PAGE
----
Native: na•tiv /náytiv/

Native means born or produced in a specific region or country, but it can also apply to persons or things that were introduced from elsewhere some time ago...

Excerpt from The Pocket Oxford Dictionary and Thesaurus
By Elizabeth Jewell


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New Zealand's Oldest Agricultural Fair

For 160 years the town of Waimate North, located about 20kms/13mi inland from the Bay of Islands, has been home to the Bay of Islands Pastoral and Industrial Association Show. It is the oldest show of its kind in New Zealand and is one of those fading rarities of a bygone era.

More than just a county fair or regional exposition the Bay of Islands event brings members of the local community, inhabitants of the greater Northland and generations together for a day-long appreciation of the land and all that it produces. There is the ubiquitous blue-ribbon livestock show, the colorful kids carnival rides and the over-elaborate displays sponsored by tractor and motor bike companies. For those whose idea of fun is more staid, there is an elegant dressage event, gourmet cooking demonstrations, wine, oyster and olive oil tastings, local lamb and sausage, etc. Old and bucolic, the event remains as refined yet earthy as it must have been in the early days when settlers, missionaries, whalers, Maori tribespeople and their families gathered on the showground plain to celebrate and share what they had learned from the land.

The Northland is one among many superabundant New Zealand agricultural zones. Everything seems to flourish here, from the NZ$20 million/US$14.8 million aquaculture industry to the lucrative Gold Kiwi farms, to the handful of wineries that make memorable pinot gris -- which is no small feat.


The Northland is also famous for being the region where the New Zealand we know today, began. In the 1790’s whaling ships from France, England and America began to frequent the shores off the northern end of the island to harvest seal fur and replace broken masts using the local Kauri trees. The tiny Bay of Islands town of Russell became known as the “Hell Hole of the Pacific” given the number of brothels and taverns that popped up following the whaling trade. To counterbalance the seediness there was also a host of Anglican, Wesleyan and Catholic missionaries streaming into the area pitching salvation to the long-established Maori. New settlers began landing with some frequency, mostly Croats, English and Germans bringing with them seeds, vine clippings, livestock and Old World farming practices and animal husbandry.

Among the new arrivals was Anglican minister Samuel Marsden who is credited with planting the first grape vines in New Zealand. John Busby, who later immigrated to Australia, passed through long enough to bottle a vintage, thus fathering the wine industries of two nations.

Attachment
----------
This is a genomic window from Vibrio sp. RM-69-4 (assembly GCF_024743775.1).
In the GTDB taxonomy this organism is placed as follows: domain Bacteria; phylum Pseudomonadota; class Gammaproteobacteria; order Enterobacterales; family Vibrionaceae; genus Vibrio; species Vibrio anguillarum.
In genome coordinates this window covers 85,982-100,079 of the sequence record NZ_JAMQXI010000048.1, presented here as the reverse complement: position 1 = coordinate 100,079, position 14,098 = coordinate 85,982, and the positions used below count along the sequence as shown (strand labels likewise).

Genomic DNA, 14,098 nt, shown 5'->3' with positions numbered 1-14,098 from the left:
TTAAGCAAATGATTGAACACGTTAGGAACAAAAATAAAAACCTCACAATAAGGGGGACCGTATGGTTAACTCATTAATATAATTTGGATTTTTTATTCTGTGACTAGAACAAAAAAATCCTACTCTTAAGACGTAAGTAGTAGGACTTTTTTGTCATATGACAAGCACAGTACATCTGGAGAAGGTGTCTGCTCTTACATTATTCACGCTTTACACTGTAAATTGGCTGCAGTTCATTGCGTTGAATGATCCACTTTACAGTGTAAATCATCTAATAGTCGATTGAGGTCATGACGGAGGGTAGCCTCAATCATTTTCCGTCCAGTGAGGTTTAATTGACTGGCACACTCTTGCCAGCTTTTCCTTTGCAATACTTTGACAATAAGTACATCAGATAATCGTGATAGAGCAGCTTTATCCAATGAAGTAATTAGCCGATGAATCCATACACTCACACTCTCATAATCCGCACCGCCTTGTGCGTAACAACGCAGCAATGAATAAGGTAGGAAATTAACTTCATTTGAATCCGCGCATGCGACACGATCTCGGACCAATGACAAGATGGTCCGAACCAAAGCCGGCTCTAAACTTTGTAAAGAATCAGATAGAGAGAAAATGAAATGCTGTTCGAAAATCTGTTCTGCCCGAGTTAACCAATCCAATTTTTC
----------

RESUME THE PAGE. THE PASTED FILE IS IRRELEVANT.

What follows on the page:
Here, in the Northland, in 1840 the still-contentious Treaty of Waitangi was hastily drafted, debated and inked in Paihia on 6 February, making New Zealand, among other things, the emerald in the British crown. Drawn up to address Maori rights and to give England international credibility over the French who were coveting the islands for themselves, the singing of the treaty in the Northland ensured that the area would forever be a cultural and historical destination -- which it remains today though more for holiday making than the place one would visit to rekindle a lost age.

Waimate North played an integral role in the birth of the nation, or at least lent a little spiritual support. Here one can still find the Te Waimate Mission, built in 1830, which was the fourth mission in the new land and the location of the first European wedding held in New Zealand. It was around these times that the early Waimate North Shows started to take place. Over the next two decades it steadily grew in popularity and in 1888 the land where the show still takes place was purchased by the show promoters. In 1899 the Bay of Islands Pastoral & Industrial Association was established. More lands around the site were purchased by the Association over the years to create the 3.93 ha/9.83 acre site that exists today.

Adding to the class of the already esteemed show is the Savoring the Source pavilion (well, it’s just a tent actually) where local wineries and food producers show-off their products. The Northland, which from above resembles a green thumb, produces an array of foodstuffs and wines. Available to sample at the festival any year are the region’s famous savory pies, locally pressed olive oils, local honey, oysters, fresh and smoked fishes, roasted lamb and citrus in the form of sweet orange juice or the more grown-up flavor of homemade lemoncello.

We asked the question "What is your favorite New Zealand food?" See the responses.

Some of the food items mentioned in the video were mussel fritters and kina. Watch this You Tube video to see kina being eaten straight from the ocean.

Bay of Islands Pastoral and Industrial Show is held at:
205 Showgrounds Road
Wiamate North, Northland
New Zealand

Contact Information:
Lance Mountain, President
PO Box 26
Kerikeri, NZ                                                         
Phone: 09 4078 143